No offense 3d10, just advice.
  • SparkyidrSparkyidr Posts: 2,033Member
    I think the issue is really knowing how the different screens handle colours.

    Like I say, the retina displays are very close to how I see the images on the mac.
    The non retina displays are much duller, and colours can vary quite drastically.
  • 3d103d10 Posts: 471Member
    @sparkyidr
    You are right.The non retina screen really shows the colors different.But in retina display comes as close to the on screen monitor display.
  • LumpAppsLumpApps Posts: 2,867Member
    Another tip:

    You can always do a reversed calibration.

    Take a graphic on PSD and save as PNG, then have it in a background in a GS project.
    Put it on your iPhone and open it.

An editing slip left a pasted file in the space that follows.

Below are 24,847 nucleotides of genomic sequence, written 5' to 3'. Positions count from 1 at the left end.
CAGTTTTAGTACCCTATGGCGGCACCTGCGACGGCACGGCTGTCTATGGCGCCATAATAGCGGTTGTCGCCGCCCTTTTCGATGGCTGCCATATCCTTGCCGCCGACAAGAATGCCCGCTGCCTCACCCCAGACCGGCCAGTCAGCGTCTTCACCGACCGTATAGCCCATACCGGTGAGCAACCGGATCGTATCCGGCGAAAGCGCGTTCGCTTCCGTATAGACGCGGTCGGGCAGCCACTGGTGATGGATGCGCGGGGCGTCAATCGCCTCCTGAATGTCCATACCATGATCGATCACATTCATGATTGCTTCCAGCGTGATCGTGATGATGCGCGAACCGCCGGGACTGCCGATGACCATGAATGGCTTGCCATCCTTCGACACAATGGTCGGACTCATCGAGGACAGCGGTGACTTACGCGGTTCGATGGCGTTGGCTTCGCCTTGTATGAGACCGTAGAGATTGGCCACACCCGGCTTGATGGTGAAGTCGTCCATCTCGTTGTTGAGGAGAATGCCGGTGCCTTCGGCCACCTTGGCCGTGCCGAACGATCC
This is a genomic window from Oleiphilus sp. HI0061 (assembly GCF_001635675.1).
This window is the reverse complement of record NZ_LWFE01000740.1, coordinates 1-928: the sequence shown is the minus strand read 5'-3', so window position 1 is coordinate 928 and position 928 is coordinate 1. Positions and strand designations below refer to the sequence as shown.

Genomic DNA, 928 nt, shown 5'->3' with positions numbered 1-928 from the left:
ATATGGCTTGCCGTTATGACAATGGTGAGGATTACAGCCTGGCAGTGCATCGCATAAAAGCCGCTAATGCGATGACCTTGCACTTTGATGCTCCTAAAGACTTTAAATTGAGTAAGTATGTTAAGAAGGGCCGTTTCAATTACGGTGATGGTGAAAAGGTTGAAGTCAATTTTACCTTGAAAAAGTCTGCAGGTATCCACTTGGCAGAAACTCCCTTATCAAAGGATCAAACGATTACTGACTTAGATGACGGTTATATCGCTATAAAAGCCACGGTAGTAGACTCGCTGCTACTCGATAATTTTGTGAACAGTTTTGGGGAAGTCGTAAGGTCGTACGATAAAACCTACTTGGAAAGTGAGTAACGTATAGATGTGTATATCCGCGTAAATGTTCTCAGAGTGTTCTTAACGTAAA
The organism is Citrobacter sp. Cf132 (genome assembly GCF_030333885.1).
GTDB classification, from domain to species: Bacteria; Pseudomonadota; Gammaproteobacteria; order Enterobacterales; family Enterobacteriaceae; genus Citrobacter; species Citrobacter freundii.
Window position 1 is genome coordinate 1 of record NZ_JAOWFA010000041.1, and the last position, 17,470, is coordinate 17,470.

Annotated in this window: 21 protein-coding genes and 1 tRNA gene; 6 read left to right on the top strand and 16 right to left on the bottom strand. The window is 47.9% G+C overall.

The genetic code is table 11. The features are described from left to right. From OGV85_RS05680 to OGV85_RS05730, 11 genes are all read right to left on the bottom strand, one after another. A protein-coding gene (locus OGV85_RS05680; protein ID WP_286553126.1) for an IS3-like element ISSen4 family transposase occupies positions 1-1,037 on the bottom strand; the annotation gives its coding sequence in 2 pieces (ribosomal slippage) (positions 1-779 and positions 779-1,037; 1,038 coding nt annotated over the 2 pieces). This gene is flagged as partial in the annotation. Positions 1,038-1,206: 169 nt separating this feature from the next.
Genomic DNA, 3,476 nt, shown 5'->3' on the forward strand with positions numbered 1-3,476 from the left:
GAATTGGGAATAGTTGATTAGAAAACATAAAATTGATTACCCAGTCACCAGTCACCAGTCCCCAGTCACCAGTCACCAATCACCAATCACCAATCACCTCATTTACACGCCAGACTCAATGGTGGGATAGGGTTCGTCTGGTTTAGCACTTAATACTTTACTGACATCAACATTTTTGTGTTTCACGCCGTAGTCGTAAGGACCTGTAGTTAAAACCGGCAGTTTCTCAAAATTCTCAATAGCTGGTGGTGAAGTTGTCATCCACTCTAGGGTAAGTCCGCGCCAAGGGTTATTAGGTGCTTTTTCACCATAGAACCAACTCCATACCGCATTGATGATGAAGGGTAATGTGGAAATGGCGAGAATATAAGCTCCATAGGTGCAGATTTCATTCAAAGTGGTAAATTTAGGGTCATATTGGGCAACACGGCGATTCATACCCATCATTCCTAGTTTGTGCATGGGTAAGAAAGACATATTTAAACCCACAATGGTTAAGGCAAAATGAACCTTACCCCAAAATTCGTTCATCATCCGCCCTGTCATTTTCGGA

Put your iPhone next to your monitor and calibrate it so that the colors match.
    I would advice to make an proofimage or download one with gradients, contrasts and primary colors. While not really ment for this job you could use something like this:
    http://www.fcenter.ru/img/article/scaners/Canon_CanoScan_8800F/115850.jpg

    (for calibrating you can use the calibrate button in your color tab in your display settings of your mac)
  • LumpAppsLumpApps Posts: 2,867Member
    Sparkyidr said:
    I think the issue is really knowing how the different screens handle colours.

    Like I say, the retina displays are very close to how I see the images on the mac.
    The non retina displays are much duller, and colours can vary quite drastically.

    GS does not have a colourmatching engine (correct me if I'm wrong).
    So it is up to you.
    I'd go for perfect on Retina and not so perfect on non retina.
    Its no surprise Retina shows colors better, that's what you pay for, a better screen.
  • old_kipperold_kipper Posts: 1,420Member